Reply
  2. Brian Joseph

    I absolutely love the idea of everyday, common moments being infused with deep important meaning. This is sometimes how I think and feel so this is something that I relate to.

    The particular descriptions of the stories make them seem very good.

    I had never heard of Fraile but he sounds very good.

    Reply
    1. JacquiWine Post author

      Everyday, common moments infused with deep, important meaning – that’s it exactly, Brian. Some of these stories are charming, others are a little sad, but they illuminate the significance of those little occurrences in life.

      I hadn’t heard of Fraile until Pushkin Press published this collection – it’s a real find.

      Reply
  3. Gemma

    Have added this to my to-read list as it sounds wonderful. I particularly like how you describe his stories as focussing on the everyday with small, fleeting moments taking on a level of significance – I really enjoy stories like this, so I have a feeling I’ll enjoy this collection! Thanks for the review, Jacqui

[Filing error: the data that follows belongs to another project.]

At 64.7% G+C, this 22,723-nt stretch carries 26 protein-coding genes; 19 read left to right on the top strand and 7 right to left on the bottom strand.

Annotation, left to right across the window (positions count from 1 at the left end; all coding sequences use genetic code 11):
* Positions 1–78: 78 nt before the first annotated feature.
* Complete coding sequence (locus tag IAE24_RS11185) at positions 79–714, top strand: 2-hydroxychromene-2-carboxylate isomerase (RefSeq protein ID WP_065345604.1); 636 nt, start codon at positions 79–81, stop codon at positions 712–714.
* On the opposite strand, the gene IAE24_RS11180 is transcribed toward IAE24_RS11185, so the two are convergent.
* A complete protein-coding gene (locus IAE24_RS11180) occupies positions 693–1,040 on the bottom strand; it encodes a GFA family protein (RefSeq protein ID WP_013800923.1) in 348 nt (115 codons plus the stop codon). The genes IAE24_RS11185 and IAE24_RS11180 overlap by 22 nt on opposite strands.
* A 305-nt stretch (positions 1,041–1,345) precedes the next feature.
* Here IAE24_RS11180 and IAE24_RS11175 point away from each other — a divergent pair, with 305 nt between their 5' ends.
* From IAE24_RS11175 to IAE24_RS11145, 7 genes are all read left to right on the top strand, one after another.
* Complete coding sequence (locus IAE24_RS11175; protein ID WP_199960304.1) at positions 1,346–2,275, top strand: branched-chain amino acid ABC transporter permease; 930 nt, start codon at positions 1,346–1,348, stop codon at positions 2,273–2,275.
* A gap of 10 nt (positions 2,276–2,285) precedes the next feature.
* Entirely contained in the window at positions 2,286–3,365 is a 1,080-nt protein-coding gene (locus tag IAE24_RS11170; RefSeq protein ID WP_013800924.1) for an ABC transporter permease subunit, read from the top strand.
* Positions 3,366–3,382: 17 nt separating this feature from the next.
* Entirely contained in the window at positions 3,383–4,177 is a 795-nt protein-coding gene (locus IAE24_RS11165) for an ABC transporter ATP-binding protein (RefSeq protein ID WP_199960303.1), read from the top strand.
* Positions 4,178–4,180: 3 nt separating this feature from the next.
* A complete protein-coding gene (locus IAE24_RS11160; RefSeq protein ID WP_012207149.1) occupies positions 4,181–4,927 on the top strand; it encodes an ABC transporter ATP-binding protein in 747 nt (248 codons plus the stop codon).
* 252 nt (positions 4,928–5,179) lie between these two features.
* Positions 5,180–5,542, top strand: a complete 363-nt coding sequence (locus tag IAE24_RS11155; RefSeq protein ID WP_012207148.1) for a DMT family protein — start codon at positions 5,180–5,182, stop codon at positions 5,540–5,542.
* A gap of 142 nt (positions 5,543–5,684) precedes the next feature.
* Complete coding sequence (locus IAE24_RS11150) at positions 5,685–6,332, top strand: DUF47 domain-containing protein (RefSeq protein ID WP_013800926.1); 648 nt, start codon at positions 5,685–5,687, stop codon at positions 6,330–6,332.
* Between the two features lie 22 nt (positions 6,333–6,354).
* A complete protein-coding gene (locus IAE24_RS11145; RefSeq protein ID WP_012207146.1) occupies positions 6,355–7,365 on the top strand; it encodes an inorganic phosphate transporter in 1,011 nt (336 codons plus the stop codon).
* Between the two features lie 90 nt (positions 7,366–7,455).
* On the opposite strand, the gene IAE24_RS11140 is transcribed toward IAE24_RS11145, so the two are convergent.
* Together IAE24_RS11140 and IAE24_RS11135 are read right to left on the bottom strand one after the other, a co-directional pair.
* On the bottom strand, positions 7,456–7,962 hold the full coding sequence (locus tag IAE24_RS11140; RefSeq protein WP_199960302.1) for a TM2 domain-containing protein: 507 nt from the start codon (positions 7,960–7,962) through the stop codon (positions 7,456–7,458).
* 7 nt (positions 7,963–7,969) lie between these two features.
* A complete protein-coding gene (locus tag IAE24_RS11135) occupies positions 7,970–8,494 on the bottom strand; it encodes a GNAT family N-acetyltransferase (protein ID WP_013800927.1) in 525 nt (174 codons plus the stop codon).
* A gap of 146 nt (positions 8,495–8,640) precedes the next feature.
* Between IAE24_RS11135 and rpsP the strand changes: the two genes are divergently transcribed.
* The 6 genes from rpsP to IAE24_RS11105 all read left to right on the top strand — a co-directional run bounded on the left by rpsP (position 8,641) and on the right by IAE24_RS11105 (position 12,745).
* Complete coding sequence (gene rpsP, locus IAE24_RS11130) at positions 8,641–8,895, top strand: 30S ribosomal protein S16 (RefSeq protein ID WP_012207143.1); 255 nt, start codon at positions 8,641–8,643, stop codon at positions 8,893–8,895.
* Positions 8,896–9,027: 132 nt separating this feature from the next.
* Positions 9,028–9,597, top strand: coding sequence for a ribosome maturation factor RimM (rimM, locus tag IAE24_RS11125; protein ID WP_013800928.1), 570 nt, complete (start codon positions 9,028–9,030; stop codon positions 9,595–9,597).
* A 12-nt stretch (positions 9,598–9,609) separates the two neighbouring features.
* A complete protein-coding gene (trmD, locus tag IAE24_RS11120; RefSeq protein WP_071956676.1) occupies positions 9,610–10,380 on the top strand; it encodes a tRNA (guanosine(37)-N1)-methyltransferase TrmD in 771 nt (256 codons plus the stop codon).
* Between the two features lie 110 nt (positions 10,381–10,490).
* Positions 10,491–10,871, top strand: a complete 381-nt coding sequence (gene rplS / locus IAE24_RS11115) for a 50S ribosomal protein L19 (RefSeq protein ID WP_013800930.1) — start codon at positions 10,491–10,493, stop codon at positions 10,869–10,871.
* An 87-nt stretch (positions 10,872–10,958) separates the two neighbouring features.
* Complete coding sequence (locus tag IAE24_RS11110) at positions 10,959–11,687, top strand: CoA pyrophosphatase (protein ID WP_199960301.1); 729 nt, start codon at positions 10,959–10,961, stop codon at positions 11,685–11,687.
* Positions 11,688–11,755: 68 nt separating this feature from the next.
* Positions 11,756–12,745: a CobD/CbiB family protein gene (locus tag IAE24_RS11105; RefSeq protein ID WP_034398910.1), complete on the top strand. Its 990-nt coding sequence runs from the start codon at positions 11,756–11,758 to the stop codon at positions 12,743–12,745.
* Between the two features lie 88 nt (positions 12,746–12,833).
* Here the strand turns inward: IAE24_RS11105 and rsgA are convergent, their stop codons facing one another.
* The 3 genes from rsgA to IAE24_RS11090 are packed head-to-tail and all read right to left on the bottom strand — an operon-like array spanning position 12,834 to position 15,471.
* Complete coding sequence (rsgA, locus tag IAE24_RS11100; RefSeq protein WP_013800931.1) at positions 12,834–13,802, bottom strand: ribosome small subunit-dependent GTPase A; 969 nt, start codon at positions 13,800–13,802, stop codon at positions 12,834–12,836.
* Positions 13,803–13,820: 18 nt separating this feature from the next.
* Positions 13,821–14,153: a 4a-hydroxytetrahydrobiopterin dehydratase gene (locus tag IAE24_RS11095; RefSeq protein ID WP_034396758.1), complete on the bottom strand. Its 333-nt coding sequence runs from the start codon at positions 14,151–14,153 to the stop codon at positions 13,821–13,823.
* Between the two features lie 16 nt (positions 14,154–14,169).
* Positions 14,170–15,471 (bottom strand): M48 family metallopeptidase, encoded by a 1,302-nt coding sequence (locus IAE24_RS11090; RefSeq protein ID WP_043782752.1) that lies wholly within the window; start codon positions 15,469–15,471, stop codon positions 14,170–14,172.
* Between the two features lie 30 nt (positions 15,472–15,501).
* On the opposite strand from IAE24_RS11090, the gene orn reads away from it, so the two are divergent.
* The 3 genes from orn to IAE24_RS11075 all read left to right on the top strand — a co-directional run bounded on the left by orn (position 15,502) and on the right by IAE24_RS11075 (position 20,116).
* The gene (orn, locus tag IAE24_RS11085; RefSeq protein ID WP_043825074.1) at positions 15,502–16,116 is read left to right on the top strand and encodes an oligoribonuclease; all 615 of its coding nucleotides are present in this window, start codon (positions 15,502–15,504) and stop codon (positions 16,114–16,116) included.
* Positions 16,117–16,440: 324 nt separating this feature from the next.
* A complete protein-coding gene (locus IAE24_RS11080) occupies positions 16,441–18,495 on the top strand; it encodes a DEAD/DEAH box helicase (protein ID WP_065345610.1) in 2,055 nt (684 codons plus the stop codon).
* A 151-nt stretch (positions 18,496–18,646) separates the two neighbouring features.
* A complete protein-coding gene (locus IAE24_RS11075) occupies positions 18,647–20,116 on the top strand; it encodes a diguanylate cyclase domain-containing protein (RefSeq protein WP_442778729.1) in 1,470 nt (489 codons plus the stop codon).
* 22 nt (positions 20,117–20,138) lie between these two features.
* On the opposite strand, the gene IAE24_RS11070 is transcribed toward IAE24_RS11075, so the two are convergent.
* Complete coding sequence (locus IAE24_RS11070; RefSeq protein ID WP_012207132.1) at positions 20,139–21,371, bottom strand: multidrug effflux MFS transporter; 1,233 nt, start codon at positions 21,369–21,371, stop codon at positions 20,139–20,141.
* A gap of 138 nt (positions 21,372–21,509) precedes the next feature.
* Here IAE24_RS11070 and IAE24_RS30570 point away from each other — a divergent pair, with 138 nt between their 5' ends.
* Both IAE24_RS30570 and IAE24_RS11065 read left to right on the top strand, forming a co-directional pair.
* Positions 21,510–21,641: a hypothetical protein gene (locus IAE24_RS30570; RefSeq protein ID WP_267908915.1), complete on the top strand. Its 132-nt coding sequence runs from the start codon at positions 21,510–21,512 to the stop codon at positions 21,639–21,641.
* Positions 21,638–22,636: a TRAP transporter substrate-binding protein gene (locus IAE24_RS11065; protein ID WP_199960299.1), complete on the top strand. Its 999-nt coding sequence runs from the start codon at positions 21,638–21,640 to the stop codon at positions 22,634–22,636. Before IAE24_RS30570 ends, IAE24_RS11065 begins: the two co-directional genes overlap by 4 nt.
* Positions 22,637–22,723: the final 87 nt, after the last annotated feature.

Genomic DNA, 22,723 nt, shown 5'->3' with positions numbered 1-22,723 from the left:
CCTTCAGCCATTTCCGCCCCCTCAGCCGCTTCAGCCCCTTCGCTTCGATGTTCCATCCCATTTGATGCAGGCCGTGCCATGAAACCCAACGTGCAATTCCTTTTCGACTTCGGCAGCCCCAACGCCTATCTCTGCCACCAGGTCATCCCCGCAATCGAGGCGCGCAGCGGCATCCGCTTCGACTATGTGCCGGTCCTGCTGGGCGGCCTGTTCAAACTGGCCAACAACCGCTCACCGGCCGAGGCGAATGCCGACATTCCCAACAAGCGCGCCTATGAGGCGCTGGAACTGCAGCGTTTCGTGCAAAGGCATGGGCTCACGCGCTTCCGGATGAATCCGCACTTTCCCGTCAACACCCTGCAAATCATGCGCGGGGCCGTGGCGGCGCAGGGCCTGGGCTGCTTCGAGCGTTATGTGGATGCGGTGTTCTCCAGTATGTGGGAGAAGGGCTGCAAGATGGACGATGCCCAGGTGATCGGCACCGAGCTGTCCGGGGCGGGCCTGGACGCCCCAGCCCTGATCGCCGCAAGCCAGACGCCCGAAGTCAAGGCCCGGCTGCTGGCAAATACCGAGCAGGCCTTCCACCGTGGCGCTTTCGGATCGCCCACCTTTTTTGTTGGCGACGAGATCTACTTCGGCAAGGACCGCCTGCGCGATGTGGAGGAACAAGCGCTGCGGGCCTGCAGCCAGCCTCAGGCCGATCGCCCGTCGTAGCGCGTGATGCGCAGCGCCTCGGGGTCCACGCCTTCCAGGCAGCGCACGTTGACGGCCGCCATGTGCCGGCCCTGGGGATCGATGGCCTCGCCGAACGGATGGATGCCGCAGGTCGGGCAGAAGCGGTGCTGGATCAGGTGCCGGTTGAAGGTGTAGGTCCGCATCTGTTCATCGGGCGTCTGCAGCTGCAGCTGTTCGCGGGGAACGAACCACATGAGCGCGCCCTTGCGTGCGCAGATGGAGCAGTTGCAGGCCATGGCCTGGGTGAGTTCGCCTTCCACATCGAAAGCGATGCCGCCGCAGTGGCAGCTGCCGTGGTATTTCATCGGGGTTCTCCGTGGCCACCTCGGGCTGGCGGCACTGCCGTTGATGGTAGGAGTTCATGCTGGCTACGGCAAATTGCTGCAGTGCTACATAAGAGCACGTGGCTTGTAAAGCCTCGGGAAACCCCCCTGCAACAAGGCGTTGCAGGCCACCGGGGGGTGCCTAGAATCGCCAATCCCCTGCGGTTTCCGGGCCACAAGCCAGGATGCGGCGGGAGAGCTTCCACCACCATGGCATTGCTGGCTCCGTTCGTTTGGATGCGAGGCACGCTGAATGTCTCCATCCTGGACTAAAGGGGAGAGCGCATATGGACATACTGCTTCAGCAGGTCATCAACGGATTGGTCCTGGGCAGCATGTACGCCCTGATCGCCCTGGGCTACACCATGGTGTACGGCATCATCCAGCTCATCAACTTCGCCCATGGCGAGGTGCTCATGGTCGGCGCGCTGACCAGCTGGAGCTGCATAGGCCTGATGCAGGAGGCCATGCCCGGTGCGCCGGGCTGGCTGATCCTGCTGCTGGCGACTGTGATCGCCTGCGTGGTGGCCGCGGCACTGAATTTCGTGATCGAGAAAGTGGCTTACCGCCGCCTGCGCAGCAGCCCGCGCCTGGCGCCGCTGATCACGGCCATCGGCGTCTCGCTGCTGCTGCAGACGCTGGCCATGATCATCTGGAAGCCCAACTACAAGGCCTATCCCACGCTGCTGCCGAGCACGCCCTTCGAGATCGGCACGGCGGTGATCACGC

Reply
    1. JacquiWine Post author

      Oh, that’s great to hear – I hope you enjoy these stories, Gemma! Even though these stories focus on small moments in everyday life, there is something ‘different’ about them. Some of Fraile’s stories have a playful edge, so I can see why Ali Smith is a fan of his work.

      Reply
  4. kaggsysbookishramblings

    What a fabulous-sounding collection of stories – Pushkin can always be relied upon, can’t they? I’ve been reading quite a lot of short stories recently and it’s such an art – adding these to the wishlist…. :)

    Reply
    1. JacquiWine Post author